3. Turns out, Rachel Ramsden is an interesting character without a pristine Plymouth reputation. She was a Mayflower daughter of Francis Eaton and Christian Penn, and married Joseph Ramsden (aka Ramsdell). She was approximately 23 years old at the time of Martha’s murder. A post on her life will be added to this blog.
  4. New England women were often in their neighbors’ homes to borrow items and visit (Berkin, 33). Surely, Alice knew someone could walk in while she was murdering Martha or that she’d have a great deal of explaining to do once Rachel returned. Why did Alice make no effort to place blame elsewhere or hide evidence?
  5. Are there any other potential killers and if so, why would Alice cover for them?

Here are the relevant text excerpts from which we have reconstructed the murder and trial.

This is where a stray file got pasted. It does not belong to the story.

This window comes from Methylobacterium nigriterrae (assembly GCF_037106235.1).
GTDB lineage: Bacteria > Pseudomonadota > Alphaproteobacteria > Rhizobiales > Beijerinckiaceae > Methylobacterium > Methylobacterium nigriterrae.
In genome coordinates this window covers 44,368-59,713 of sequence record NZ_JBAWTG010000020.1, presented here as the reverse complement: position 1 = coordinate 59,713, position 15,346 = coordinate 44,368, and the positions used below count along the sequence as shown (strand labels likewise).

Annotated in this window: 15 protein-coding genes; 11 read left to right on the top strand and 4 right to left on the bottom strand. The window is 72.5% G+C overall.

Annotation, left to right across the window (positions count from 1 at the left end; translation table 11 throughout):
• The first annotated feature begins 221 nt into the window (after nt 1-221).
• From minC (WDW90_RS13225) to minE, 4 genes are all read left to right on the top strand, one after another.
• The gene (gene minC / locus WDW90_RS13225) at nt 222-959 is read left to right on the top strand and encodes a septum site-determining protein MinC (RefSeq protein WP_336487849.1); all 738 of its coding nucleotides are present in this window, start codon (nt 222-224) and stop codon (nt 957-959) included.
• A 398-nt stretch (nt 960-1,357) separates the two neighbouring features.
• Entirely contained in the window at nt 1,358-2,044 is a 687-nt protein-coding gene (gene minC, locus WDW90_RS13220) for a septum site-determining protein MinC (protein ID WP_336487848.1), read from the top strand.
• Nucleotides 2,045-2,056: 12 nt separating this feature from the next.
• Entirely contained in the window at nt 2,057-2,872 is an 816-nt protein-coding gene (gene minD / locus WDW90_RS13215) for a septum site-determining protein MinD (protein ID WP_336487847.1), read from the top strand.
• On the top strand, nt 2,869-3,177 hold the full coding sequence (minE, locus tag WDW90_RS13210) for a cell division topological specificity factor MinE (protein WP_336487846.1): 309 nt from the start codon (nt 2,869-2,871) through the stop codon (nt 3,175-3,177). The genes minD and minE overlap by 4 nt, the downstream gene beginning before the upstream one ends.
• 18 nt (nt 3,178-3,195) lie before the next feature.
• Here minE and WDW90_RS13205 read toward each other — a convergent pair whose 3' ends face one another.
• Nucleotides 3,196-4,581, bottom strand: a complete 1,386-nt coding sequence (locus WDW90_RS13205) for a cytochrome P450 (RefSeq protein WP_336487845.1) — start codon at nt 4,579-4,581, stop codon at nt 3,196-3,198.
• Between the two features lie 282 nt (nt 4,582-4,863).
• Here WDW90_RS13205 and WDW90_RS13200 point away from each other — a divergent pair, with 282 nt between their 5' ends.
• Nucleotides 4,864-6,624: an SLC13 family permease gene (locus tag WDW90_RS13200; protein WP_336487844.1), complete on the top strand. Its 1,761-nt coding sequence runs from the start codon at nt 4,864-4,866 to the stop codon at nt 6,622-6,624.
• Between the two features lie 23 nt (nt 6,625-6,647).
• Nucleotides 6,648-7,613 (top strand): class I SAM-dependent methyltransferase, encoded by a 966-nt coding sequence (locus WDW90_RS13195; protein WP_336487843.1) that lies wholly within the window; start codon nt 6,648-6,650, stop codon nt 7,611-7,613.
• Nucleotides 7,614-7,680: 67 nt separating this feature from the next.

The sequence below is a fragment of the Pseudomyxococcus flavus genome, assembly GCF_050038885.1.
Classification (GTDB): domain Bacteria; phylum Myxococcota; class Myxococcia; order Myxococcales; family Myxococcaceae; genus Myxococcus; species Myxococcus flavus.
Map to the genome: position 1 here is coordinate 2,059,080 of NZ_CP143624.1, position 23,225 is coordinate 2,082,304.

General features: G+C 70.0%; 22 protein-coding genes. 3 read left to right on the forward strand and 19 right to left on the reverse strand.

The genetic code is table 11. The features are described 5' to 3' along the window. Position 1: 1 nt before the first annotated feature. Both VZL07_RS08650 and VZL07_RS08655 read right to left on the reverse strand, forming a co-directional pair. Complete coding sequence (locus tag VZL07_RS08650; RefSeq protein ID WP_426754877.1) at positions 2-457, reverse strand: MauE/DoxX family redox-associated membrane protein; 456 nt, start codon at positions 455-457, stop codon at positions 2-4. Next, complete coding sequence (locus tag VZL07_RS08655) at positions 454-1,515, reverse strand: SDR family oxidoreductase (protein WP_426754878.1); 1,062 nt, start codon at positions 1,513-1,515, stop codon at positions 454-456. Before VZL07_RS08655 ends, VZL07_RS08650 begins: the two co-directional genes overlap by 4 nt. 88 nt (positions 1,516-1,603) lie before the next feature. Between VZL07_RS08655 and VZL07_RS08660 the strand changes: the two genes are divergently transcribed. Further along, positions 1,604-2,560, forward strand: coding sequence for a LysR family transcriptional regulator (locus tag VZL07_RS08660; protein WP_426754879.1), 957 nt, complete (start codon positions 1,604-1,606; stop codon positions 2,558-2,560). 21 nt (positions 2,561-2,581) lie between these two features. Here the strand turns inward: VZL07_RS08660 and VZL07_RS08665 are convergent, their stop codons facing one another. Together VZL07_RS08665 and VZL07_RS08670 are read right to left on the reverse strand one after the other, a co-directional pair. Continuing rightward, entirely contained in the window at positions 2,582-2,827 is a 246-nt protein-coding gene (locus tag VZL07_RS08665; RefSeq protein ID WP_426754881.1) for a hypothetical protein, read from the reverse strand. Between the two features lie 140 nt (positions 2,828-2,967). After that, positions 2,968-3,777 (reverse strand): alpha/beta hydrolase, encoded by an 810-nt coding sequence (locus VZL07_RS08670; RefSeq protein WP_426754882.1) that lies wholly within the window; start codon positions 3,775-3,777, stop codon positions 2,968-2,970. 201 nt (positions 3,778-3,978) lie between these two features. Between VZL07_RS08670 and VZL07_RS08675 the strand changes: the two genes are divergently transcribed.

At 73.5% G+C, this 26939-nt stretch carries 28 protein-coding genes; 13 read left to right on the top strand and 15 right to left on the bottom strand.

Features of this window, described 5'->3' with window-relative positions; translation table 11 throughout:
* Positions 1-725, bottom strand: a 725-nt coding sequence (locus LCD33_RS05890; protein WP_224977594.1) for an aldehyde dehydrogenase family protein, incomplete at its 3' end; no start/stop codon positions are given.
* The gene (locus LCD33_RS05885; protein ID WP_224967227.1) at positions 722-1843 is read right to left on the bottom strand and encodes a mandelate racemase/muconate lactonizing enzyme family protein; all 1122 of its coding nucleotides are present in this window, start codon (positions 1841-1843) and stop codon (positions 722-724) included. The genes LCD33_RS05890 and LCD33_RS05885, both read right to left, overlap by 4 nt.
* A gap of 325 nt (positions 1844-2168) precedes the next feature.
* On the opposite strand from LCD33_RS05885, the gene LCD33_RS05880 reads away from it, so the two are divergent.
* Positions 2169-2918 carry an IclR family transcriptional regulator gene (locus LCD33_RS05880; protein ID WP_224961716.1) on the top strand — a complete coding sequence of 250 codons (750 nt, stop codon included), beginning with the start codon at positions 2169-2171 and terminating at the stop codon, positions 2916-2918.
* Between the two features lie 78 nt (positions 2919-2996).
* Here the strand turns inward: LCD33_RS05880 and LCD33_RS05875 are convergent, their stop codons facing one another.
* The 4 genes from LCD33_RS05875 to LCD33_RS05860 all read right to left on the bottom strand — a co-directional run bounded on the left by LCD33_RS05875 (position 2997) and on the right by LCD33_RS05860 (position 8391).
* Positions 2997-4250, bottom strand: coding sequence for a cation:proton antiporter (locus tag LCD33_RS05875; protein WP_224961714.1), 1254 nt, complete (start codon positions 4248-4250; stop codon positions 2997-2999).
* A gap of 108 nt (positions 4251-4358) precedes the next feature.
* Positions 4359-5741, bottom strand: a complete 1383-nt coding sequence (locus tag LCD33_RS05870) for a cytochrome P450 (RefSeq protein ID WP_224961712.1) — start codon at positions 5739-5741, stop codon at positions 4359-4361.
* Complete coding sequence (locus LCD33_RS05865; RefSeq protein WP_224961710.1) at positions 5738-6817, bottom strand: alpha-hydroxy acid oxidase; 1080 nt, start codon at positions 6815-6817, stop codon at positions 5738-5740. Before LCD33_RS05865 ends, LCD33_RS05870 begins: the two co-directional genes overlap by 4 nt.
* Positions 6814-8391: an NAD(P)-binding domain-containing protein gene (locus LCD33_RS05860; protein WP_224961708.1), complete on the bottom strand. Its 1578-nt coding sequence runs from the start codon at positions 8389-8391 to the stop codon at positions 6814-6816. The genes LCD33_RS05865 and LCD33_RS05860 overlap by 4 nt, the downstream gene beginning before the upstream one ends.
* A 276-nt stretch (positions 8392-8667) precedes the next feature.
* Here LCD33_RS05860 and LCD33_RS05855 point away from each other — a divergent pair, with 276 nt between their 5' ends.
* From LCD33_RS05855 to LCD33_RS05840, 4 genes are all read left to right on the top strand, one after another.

[Plymouth Court Records, vol. 2, p 132 for 1 August 1648 (some adjustments to language by Erin Taylor into contemporary English)]

These show, that on July the 22nd, 1648, we, whose names are underwritten, were sworn by Mr. Bradford, Governor, to make inquiry of the death of the child of Alice Bishop, the wife of Richard Bishop. 

We declare, that coming into the house of the said Richard Bishop, we saw at the foot of a ladder which lead into an upper chamber, much blood; and going up all of us into the chamber, we found a woman child, of about four years of age, lying in her shift upon her left cheek, with her throat cut with [numerous] gashes cross ways, the wind pipe cut and stuck into the throat downward, and a bloody knife lying by the side of the child, with which knife all of us judged, and the said Allis hath confessed to five of us at one time, that she murdered the child with the said knife.